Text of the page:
A third was with my male obstetrician who simply told me how sorry he was for my loss.

Listen: A bonus No Filter with Mia Freedman on coping with pregnancy loss. Post continues below.

These clinicians understood that the scan or removal of what is left of a failed pregnancy deserves to be treated differently to the scan or removal of a benign tumour.

They acknowledged my grief as part of an otherwise clinical process and their kind words mattered.

While there are surely improvements to be made in how treatment is approached more sensitively for women who miscarry, there is no better source of comfort than talking to someone who has experienced pregnancy loss. This was certainly true for me and mum-of-one Hayley* who had a miscarriage in August this year. 

She says that while her clinical treatment was professional, the approach to her grief was lacking.

"I started bleeding on a Saturday and called the GP after hours service," Hayley says.

"The woman on the phone was sympathetic and told me to get checked over at the local emergency department. 

"I sat and waited and when I was seen by a young male doctor, he was very professional and brief. He confirmed that it was likely a miscarriage and I should go home to rest and wait. I had blood tests and a scan booked in for the following week, but I wasn’t given any details and I wasn’t prepared for how bad it was going to be."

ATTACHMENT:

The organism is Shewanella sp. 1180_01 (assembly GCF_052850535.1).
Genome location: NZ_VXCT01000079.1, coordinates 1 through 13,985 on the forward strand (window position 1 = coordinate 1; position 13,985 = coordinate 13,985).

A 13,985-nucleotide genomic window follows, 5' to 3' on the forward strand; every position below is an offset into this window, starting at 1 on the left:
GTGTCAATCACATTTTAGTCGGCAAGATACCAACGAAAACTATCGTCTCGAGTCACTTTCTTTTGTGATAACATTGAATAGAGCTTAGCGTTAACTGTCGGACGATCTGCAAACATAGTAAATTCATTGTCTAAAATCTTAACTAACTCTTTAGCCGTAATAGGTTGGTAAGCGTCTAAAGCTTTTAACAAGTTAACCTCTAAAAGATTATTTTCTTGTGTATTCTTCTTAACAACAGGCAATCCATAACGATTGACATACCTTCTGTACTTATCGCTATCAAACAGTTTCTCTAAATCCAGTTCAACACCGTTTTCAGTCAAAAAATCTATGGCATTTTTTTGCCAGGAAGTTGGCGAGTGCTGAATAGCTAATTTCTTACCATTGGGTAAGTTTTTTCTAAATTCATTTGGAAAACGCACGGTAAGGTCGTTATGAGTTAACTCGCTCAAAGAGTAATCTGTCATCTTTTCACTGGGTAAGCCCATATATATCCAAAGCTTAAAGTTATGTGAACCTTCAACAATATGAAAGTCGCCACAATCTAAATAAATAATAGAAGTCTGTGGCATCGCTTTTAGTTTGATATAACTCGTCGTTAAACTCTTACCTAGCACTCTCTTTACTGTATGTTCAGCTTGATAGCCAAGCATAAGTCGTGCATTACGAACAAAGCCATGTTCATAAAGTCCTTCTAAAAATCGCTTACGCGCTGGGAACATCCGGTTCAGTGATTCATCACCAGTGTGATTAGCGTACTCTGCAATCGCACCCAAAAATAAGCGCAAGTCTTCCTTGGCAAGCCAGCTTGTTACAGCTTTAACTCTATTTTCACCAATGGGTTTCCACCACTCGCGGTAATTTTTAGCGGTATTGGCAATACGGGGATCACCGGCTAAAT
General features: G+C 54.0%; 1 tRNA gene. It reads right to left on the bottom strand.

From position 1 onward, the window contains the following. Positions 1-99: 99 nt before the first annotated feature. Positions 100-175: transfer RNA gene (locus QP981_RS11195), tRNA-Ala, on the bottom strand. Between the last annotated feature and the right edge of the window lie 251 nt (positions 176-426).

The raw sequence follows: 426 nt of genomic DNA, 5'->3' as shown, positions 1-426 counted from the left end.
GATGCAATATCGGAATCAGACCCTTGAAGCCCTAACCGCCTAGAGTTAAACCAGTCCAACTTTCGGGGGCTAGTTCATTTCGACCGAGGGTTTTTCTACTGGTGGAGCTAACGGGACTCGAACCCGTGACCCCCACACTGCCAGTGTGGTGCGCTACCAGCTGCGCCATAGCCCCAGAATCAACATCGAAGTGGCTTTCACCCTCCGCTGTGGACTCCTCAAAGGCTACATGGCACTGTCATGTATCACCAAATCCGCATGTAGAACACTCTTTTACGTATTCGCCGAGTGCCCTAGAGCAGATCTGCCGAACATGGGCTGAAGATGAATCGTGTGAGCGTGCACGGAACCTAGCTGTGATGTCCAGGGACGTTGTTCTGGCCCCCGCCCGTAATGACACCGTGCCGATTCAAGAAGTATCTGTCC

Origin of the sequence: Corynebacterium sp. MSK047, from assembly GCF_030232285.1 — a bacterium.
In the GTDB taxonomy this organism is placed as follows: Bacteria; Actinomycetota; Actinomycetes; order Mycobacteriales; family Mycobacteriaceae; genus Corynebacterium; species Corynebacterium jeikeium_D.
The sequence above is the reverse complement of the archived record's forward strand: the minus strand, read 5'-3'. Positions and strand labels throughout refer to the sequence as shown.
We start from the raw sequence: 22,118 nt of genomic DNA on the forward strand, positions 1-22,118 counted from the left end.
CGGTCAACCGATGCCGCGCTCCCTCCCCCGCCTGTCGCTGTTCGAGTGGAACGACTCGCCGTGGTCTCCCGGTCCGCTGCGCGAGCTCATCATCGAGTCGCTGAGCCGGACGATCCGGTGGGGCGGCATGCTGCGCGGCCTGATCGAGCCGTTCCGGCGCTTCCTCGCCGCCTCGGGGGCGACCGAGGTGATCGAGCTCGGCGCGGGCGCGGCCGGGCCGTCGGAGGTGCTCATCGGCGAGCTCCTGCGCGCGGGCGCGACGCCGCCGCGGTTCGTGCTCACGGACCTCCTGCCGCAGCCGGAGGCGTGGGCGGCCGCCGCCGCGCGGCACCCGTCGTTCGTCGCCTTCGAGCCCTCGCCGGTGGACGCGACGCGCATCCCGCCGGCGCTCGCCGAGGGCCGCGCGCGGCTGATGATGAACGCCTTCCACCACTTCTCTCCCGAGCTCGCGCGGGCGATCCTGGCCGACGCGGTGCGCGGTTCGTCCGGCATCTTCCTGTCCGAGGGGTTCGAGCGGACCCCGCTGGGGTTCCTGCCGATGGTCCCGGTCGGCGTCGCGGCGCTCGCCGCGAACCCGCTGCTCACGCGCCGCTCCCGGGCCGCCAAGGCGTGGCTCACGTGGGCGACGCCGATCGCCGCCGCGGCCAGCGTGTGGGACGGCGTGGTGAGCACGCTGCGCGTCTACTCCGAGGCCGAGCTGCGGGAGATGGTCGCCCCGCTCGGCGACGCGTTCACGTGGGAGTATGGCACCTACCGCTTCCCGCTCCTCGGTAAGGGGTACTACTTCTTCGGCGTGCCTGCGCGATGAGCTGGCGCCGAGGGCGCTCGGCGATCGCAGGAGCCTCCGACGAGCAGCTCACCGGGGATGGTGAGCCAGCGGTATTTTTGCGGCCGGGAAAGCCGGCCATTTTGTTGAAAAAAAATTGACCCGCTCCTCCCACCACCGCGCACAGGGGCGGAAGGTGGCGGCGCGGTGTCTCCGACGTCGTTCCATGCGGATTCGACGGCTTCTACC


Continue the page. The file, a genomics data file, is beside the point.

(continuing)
After bleeding all weekend and feeling low, Hayley went for a scan with a doctor who wasn’t her usual GP. 

"I had to go alone because of COVID restrictions, which was hard. I also felt very raw and emotional and while the doctor was perfectly professional, it was all 'to the point'. 

"She got the paperwork done and while it was clinically fine, it lacked compassion. I really wanted someone to ask me how I was feeling mentally, not just physically."

Hayley got straight on the phone to friends who she knew had been through pregnancy loss and then booked to see her regular GP later that week.

"It was being asked if I was okay and being listened to while answering my questions that mattered most. I was grieving and initially that human approach was missing."

Dr Lynda-Rose Chapeyama is a GP and women’s health advocate. She believes that there are things that could be changed for treating women who miscarry, but that it is a complex issue.

"Most people that work in medicine are caring people that want to help," she says.

"But emergency departments are often overstretched and add the pandemic on top and staff cannot always give women the time or reassurance they need."

She thinks building a relationship with your GP is the best way to receive care in difficult times like when suffering pregnancy loss. She suggests seeking recommendations from friends if you are unhappy with your current GP.

"I know that for my patients, if they come to me with concerns about miscarriage, I can talk to them, and organise blood tests and scans immediately. 

"I feel sad that so many women fall through the cracks as while we are trying our best, I think major change needs to come from the very top and that would look like more investment in women’s healthcare at both a state and federal level. It needs to be made a priority."

If this has raised any issues for you or if you would like to speak with someone, please contact the Sands Australia 24-hour support line on 1300 072 637. 

You can download Never Forgotten: Stories of love, loss and healing after miscarriage, stillbirth, and neonatal death for free here.

Join the community of women, men and families who have lost a child in our private Facebook group.

*Although Hayley is known to Mamamia, her name has been changed for privacy reasons. 

Feature Image: Getty.